She scoffed angrily, then flicked more ash.

“Whatever. Point is, everything begins with an election, or the lack thereof, or the assassination of some smart-mouthed politician. We humans and our trust… we really gotta’ learn we’re all out for ourselves. Even I’m only telling you this for the sake of it not being forgotten, ’cause I don’t want it to be.”

Her lone audience member was inert, his HUD recording her every move and word.

She sighed, “Anyway, the great American hive-mind voted in some businessman who’d gotten a wild hair up his ass to be president. He wanted to run the country like a business ’cause we had money problems. Big fuckin’ deal, who doesn’t? Problem was, just about every business he’d run, he’d actually run into the ground. Sorta telling looking back, huh?”

She was quiet for a moment, staring out across the horizon. Between the two sides of the harbor there were enough rundown, ramshackle, sheet-metal warehouses to prove her point. Behind them, their horizons rose in waves of countless skyscrapers. Corporate logos and digital billboards were splattered across them in sickening, electric colors from LEDs and Neon signs, offensive to the otherwise unrelenting gray that formed the sky.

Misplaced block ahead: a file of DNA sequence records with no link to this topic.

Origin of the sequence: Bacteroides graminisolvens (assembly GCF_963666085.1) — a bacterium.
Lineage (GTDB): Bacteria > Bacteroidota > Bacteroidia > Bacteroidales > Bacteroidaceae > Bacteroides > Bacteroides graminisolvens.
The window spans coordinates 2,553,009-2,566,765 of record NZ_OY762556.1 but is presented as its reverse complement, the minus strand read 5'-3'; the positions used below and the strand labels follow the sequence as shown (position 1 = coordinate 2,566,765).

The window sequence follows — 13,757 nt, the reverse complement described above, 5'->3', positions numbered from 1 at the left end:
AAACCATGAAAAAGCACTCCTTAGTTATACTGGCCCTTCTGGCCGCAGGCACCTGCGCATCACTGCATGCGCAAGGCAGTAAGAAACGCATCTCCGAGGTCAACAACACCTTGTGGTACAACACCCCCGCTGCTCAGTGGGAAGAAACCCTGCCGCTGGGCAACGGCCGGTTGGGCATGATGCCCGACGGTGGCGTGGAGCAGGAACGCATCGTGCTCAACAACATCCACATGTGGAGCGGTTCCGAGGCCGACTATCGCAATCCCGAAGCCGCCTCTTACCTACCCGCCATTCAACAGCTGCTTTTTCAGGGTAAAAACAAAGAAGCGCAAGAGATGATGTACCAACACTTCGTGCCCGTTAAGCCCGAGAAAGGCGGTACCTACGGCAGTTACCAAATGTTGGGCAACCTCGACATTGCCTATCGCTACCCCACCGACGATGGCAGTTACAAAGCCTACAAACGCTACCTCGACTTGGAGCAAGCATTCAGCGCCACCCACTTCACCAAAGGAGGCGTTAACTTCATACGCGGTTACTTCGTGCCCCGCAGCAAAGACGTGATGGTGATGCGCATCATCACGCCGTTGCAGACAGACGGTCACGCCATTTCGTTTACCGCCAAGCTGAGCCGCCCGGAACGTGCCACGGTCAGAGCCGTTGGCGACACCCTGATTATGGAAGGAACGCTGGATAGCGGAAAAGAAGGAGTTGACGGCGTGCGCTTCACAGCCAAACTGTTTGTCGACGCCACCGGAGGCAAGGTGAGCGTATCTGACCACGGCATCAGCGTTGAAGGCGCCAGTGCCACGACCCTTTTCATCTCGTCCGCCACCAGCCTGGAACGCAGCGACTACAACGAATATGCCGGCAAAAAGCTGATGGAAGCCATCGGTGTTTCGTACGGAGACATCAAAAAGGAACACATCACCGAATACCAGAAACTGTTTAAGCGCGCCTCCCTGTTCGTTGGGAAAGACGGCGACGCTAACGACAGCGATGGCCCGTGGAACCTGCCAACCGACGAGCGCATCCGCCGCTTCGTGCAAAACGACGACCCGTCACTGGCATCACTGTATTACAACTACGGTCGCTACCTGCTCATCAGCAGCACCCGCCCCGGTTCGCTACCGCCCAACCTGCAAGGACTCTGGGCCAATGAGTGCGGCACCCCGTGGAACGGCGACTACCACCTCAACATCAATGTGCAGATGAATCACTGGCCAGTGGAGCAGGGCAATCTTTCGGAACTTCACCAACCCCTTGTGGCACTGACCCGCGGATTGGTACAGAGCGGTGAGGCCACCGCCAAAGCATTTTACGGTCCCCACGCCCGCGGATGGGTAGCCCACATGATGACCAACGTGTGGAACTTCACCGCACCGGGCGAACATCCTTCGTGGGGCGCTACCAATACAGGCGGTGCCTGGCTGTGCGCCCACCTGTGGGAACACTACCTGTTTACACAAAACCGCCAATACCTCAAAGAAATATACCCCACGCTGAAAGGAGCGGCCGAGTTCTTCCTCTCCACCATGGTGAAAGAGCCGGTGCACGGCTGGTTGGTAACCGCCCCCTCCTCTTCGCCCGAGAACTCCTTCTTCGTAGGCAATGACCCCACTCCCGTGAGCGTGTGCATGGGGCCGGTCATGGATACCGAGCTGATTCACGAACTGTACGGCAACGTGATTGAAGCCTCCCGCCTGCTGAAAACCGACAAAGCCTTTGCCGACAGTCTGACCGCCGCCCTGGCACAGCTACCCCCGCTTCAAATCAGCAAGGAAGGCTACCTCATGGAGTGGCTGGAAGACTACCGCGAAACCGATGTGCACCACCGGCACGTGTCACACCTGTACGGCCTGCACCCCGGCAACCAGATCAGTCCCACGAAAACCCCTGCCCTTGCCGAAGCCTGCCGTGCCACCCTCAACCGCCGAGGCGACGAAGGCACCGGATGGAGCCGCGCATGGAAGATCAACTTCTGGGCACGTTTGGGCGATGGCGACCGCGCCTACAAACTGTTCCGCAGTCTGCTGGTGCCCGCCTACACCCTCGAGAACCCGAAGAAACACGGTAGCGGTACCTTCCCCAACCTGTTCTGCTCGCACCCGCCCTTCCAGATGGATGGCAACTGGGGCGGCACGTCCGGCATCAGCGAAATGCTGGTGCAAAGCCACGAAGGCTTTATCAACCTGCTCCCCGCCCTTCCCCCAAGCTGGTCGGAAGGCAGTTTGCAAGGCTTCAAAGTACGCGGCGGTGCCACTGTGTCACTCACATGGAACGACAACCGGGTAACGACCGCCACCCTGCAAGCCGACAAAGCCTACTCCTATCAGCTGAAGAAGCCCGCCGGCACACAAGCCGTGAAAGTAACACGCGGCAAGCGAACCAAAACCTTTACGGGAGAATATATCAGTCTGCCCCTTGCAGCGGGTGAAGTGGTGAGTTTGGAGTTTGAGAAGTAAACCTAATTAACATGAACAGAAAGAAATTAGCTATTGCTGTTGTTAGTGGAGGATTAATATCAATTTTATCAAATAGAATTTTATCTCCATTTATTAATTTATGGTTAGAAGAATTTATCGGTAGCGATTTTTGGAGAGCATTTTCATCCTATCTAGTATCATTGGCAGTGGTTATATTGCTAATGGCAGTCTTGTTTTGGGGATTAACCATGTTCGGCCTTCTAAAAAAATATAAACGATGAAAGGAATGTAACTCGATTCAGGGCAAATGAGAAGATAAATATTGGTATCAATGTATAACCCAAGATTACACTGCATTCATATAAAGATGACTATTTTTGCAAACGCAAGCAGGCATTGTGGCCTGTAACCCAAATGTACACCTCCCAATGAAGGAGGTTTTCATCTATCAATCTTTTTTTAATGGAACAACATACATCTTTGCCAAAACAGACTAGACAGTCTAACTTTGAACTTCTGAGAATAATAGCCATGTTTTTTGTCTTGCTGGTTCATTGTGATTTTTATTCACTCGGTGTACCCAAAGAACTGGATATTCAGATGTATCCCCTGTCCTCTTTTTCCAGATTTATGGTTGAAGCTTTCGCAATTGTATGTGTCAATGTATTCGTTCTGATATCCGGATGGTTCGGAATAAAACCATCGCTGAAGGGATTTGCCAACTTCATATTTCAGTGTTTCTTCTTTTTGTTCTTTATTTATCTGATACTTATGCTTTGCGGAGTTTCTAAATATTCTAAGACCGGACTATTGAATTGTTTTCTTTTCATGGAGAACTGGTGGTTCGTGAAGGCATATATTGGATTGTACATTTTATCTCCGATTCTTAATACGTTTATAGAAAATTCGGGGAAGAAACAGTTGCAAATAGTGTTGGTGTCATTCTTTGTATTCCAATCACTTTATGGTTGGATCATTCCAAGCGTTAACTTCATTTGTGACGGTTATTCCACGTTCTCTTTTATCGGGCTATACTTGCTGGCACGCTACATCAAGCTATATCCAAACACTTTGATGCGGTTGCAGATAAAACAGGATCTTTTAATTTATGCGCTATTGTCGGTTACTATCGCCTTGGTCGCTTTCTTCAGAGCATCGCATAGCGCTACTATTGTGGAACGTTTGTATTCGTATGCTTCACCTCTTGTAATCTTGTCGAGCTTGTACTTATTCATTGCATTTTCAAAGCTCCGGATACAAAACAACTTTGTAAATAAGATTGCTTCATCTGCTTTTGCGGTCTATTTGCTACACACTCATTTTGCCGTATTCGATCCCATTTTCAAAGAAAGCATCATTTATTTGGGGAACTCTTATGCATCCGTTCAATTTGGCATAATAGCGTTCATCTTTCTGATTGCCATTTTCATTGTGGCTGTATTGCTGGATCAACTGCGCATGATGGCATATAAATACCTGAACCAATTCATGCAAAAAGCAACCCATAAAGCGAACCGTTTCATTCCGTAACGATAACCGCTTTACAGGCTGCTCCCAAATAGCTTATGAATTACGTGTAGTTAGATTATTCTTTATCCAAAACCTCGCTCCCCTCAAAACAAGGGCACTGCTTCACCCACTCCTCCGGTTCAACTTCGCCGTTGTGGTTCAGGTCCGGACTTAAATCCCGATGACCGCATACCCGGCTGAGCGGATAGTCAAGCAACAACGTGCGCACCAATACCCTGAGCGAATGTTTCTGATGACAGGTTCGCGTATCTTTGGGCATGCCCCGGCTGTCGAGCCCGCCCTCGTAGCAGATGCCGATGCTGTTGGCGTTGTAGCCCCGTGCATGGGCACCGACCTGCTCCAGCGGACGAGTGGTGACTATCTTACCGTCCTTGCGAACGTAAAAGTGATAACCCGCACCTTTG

It wasn’t hard for anyone to see the corporate-takeover she was referring to. It managed to enslave a good portion of the country to their government’s debts and screw everyone in the process.

“So this guy,” she said animatedly with her smoking hand. “Gets elected with all these promises to dick around certain, specific groups of people. The country fuckin’ eats it up, like he’s some god damned spunk-shooting john and they’re all his whores swallowing for their payday.”

She snorted a burst of air like a desperate laugh. Her lone audience member gave a silent chuckle to himself.

She continued astutely, “So they lap it all up, like good little servants, and the bastard gets his pay day. He gets on Capitol Hill, and lo and behold, suddenly he’s writing all these laws, submitting ’em to Congress.”